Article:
Sprint adds 15 rural carriers to LTE roaming program

Sprint (NYSE: S) added 15 new rural wireless carrier partners to its LTE roaming program, growing the size of its LTE roaming footprint by more than 4 million POPs.

The new partners build on Sprint's announcement in June of 12 rural LTE roaming partners, which included a previously announced deal with nTelos Wireless. Those agreements covered 34 million POPs in 23 states. Including the new agreements, the program now includes 27 carriers, and extends coverage over 565,000 square miles in 27 states and a population of more than 38 million people.

Sprint is using its Rural Roaming Preferred Provider program to expand its LTE footprint, which lags those of Verizon Wireless (NYSE: VZ)  and AT&T Mobility (NYSE: T). Verizon says it covers 306 million POPs with LTE and AT&T just reported that its network covers 300 million POPs. Sprint's LTE footprint currently covers 254 million POPs, but because it does not have as much low-band spectrum as Verizon and AT&T its LTE network reach has been limited. All of the agreements under Sprint's program include reciprocal roaming agreements, letting Sprint customers roam onto the rural carriers' networks and vice versa.

For the smaller carriers, the program offers access to a larger LTE network footprint at a low cost, Sprint's LTE device portfolio and in some cases the ability to lease Sprint's spectrum. Sprint is also working with its rural partners to get them access to network infrastructure for the 2.5 GHz band, a key element of Sprint's tri-band LTE Spark service.

Notably, Sprint said that beginning in 2015, it will make devices more compatible with regional carriers' networks by adding support for additional spectrum bands, including the AWS and lower 700 MHz spectrum (presumably Band 12) that are used by Competitive Carriers Association member carriers. Sprint will also support device changes that allow regional carriers to provision, manage and brand devices independently through CCA's Device Hub.

Sprint's new roaming partners include:

  • Bluegrass Cellular, serving Kentucky
  • Blue Wireless, serving New York and Pennsylvania
  • Pine Belt Wireless, serving Alabama
  • Pioneer Cellular, serving Oklahoma and Kansas
  • Public Service Wireless, serving Alabama and Georgia
  • Syringa Wireless, serving Idaho
  • Rural Independent Network Alliance (RINA) members and their partners:
    • Strata Networks, serving Utah, Wyoming and Colorado
    • Silver Star Wireless, serving Wyoming and Idaho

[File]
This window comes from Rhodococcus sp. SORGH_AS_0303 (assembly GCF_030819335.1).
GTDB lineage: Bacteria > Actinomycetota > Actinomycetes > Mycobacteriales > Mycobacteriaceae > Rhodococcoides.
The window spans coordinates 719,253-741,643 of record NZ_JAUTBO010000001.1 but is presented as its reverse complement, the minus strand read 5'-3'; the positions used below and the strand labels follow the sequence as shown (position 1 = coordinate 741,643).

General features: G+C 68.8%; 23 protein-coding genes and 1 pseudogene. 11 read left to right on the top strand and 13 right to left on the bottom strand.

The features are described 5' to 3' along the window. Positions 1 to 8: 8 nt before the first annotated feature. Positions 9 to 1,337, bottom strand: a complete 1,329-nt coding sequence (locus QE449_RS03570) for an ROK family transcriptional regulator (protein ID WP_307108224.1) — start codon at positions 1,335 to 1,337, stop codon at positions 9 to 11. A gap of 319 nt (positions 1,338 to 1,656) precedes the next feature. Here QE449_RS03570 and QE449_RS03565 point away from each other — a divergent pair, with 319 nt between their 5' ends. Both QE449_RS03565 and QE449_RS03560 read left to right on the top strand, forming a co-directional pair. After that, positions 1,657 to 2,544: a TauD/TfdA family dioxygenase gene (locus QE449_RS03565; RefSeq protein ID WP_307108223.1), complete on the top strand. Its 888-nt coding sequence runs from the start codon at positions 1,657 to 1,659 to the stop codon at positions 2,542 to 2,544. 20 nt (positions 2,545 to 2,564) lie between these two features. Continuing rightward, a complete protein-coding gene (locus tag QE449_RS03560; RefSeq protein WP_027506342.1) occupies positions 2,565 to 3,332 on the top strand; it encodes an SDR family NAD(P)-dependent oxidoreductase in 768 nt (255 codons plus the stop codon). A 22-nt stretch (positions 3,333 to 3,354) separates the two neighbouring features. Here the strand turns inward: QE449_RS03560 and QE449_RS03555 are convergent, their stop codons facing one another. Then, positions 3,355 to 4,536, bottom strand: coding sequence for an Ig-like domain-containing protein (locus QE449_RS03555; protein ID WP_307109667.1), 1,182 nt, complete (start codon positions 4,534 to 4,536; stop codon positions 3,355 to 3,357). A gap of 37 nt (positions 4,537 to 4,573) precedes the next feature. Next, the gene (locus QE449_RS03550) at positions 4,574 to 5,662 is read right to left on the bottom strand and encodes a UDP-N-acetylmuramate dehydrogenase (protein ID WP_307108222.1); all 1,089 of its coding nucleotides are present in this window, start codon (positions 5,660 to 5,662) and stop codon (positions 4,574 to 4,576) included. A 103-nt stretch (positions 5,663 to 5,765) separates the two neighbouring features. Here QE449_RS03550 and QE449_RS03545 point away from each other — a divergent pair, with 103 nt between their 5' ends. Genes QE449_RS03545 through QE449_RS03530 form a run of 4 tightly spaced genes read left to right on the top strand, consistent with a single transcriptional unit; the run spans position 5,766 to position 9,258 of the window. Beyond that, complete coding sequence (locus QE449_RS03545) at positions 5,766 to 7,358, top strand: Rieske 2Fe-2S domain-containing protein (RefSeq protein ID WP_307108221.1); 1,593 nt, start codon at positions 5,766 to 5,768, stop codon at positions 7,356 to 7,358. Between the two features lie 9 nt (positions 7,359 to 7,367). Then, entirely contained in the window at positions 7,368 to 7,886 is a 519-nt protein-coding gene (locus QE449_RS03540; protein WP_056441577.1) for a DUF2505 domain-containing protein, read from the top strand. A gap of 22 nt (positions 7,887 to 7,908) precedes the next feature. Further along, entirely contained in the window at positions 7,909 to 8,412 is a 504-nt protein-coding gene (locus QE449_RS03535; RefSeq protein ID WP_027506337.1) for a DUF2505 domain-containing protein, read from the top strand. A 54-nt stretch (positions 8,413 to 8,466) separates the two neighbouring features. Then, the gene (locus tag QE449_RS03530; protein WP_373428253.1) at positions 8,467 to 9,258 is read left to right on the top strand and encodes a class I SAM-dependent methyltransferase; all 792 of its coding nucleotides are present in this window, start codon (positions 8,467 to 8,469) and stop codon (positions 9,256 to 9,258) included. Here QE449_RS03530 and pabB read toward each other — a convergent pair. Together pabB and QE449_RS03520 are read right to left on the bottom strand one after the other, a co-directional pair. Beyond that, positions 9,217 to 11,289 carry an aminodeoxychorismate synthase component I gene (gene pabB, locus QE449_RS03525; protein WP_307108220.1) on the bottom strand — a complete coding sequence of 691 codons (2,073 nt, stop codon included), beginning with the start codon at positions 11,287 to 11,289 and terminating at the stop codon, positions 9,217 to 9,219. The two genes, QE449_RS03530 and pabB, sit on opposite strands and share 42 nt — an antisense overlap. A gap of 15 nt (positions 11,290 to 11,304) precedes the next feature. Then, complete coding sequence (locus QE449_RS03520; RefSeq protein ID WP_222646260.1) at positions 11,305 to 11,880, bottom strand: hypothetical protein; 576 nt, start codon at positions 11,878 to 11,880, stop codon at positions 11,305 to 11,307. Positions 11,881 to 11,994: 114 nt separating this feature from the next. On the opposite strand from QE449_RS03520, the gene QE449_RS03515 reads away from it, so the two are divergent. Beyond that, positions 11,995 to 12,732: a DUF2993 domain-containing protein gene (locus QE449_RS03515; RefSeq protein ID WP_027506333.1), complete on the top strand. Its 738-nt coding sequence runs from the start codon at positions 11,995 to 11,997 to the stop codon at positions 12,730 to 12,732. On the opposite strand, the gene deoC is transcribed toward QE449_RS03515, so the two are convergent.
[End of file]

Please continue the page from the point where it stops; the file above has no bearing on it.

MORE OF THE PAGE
• All West Wireless Inc., serving Wyoming and Utah
    • NNTC, serving Colorado
    • Snake River Personal Communications Service, serving Oregon
    • CTC Telecom Inc., serving Idaho
    • South Central Communications Inc., serving Utah
    • Custer Telephone Wireless, serving Idaho
    • Breakaway Wireless, serving Utah

Sprint had previously announced deals with nTelos, SouthernLINC Wireless, C Spire Wireless, Nex-Tech Wireless, Flat Wireless, SI Wireless, which does business as MobileNation, Inland Cellular, Illinois Valley Cellular, Carolina West Wireless, James Valley Telecommunications, Phoenix Wireless and VTel Wireless.

Interestingly, six rural carriers are now supporting both Verizon's more established LTE in Rural America initiative and Sprint's LTE roaming program. They are Bluegrass Cellular; Pioneer Cellular; Strata Networks; Carolina West; Custer Telephone Cooperative and Phoenix Wireless.

Sprint is collaborating with CCA on the group's Data Access Hub, which serves as a clearinghouse for participating members to create reciprocal roaming agreements with CCA member operators. The CCA Data Access Hub expands collaboration opportunities among carriers, eases roaming implementation across carriers and makes it easier and less costly to expand 4G LTE coverage.

Sprint is also continuing its work with the NetAmerica Alliance on its Smart Market Alliance for Rural Transformation program. Under that initiative, Sprint is giving NetAmerica members the ability to access its network and to build new networks in partnership with Sprint. Sprint said is licensing its unused 800 MHz and 1900 MHz spectrum to NetAmerica members that wish to build LTE networks on the spectrum. Smaller carriers that agree to build LTE networks through the program can also make use of Sprint's core and its Network Vision architecture.

For more:
- see this release

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